- The Washington Times - Monday, June 11, 2012

It’s been a season of on-the-job training for Laurel Ritchie, who took over as president of the WNBA last year. Coming from a nonsports background, Richie conceded she had a lot to learn.

She spent the weekend in Washington to take in Friday’s Mystics-Liberty game at Verizon Center, and, along with about 3,000 Girl Scouts, marked the organization’s 100th anniversary with a celebration on the Mall on Saturday. Before joining the WNBA, Richie was the senior vice president and chief marketing officer for the Girl Scouts of America. She called the weekend events the perfect blend of her past and present.

“When I was with the Girl Scouts, I used to say that we were always looking for really terrific role models for young girls,” Richie said. “I think the women of the WNBA are perfect for that. They are such wonderful athletes, they understand hard work, they understand teamwork. There’s great similarity in the sense of civic responsibility of the Girl Scouts and the women of the WNBA.”

Richie’s marketing savvy and corporate partnership ideas made her an ideal choice to run the WNBA. It already has paid dividends. Last August, the WNBA signed a league-wide, multiyear sponsorship deal with Boost Mobile. Five of the league’s 12 teams also have individual corporate partnerships, including the Mystics, who are partnered with Inova Health System.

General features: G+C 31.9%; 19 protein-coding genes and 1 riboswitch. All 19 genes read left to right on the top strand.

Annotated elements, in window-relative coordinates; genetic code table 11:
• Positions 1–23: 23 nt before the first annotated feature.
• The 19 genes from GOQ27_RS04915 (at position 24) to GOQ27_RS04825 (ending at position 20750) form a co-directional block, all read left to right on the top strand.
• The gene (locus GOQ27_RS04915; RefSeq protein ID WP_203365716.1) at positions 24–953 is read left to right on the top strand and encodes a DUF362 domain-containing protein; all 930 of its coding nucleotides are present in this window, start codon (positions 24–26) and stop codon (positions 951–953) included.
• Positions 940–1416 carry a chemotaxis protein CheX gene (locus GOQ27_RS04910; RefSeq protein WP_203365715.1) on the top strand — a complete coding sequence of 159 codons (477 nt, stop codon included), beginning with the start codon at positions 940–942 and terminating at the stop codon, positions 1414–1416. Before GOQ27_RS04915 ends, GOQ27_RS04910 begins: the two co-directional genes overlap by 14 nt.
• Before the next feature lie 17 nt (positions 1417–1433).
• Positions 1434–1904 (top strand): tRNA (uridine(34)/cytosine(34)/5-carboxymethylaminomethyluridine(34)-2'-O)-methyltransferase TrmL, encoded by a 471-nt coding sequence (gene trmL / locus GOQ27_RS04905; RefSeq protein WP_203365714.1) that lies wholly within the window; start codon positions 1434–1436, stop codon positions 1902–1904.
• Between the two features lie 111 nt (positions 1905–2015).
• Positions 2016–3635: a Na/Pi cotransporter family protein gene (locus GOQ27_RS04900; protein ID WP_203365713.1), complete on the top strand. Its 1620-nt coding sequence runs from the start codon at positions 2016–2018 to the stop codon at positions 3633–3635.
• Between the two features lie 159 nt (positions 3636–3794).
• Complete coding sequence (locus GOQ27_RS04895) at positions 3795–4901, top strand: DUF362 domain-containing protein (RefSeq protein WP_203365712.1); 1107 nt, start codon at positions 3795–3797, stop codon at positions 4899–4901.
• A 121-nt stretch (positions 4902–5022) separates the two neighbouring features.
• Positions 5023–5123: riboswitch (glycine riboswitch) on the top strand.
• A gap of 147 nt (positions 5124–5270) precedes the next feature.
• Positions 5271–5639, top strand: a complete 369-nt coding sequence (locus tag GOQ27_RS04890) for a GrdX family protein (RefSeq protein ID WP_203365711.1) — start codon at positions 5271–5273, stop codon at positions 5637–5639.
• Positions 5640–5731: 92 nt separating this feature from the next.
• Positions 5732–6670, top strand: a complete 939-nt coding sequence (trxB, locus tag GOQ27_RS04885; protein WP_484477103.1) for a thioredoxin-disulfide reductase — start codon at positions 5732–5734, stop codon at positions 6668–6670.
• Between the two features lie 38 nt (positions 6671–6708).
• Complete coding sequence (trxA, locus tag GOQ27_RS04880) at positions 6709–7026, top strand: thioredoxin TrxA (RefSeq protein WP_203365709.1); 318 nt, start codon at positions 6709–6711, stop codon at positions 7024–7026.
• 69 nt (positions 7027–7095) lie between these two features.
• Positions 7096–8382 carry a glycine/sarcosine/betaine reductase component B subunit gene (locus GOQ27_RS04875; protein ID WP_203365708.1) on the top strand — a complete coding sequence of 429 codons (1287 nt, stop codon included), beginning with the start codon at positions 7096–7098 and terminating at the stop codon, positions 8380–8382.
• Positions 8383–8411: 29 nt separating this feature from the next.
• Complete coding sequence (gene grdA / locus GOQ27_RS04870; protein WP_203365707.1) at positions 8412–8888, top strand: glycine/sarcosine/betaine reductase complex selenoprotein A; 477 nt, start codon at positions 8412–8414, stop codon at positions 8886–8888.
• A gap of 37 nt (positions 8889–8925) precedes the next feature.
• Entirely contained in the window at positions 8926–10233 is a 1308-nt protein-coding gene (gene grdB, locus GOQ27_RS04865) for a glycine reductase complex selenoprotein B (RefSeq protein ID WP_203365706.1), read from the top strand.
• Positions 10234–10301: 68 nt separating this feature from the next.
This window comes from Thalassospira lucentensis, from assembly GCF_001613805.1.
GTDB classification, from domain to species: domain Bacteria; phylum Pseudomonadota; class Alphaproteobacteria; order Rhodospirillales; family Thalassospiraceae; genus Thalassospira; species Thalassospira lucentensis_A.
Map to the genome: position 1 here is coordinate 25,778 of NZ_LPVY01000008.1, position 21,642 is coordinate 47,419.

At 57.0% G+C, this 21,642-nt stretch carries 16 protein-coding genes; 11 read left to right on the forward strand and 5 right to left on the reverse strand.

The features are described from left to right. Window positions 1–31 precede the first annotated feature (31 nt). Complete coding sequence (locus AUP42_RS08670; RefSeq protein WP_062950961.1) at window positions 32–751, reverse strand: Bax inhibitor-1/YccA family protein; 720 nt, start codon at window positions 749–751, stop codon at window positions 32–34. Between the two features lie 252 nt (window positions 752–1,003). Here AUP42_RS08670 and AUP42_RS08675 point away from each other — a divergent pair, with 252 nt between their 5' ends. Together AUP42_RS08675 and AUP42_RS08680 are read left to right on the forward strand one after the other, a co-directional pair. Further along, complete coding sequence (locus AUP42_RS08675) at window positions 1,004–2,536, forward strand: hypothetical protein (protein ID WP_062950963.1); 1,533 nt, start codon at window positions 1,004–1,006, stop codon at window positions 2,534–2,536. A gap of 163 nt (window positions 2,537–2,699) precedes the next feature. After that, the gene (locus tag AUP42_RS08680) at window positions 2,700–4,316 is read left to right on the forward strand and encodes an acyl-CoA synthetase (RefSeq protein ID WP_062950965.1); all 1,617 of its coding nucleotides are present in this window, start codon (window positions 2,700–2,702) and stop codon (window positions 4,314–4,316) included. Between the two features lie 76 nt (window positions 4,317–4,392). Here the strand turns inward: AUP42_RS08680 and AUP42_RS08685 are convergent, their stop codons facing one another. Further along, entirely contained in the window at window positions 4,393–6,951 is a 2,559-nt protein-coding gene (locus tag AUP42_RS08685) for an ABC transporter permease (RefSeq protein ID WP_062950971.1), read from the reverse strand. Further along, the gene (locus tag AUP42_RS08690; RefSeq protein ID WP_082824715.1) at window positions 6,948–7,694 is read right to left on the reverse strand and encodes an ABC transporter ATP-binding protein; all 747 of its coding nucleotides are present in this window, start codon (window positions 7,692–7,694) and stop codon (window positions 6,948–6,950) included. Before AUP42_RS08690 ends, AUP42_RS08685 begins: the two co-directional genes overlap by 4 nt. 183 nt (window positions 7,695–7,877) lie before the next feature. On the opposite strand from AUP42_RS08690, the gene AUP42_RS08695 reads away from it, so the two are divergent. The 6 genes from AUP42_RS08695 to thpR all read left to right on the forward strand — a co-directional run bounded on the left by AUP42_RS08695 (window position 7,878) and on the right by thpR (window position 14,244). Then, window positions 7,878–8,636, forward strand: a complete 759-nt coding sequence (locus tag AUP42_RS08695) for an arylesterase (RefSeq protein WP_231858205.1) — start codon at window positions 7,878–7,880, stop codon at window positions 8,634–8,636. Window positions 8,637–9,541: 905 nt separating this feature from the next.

A fan-friendly president, Richie encourages fans to contact her with comments and suggestions.

“Our fans taught me a lot about our league,” Richie said. “WNBA fans are passionate, they are intelligent, they know our players, and they know our history. They are not shy.”

Richie’s plans include increased partnership opportunities, additional corporate sponsorships and, eventually, expansion.

“We have heard from other cities, from corporate sponsors who want a team,” said Richie, who knows the risk that will come with expansion. Since the WNBA began 16 years ago, six teams have folded and three have relocated. But Richie is optimistic about the future, largely because of the intense and vocal fan base.

“As many people that enjoy the game on television, the ability for our fans to experience a game in person is just magical,” she said. “I want to be able to bring that to more and more people.”

Last season, the league celebrated its 15-year anniversary with the selection the league’s 15 greatest players. This year, 12 WNBA players will participate in the Summer Olympics in London. 2012 also marks the 40th anniversary of Title IX, which helped spark a surge of participation in sports for young female athletes.

Richie cites those milestones as reasons she believes the league is more popular than ever.

“I sense a different feeling this year than last year,” Richie said. “The women came back this year hungry and ready to compete. I am proud of the product we put on the floor.”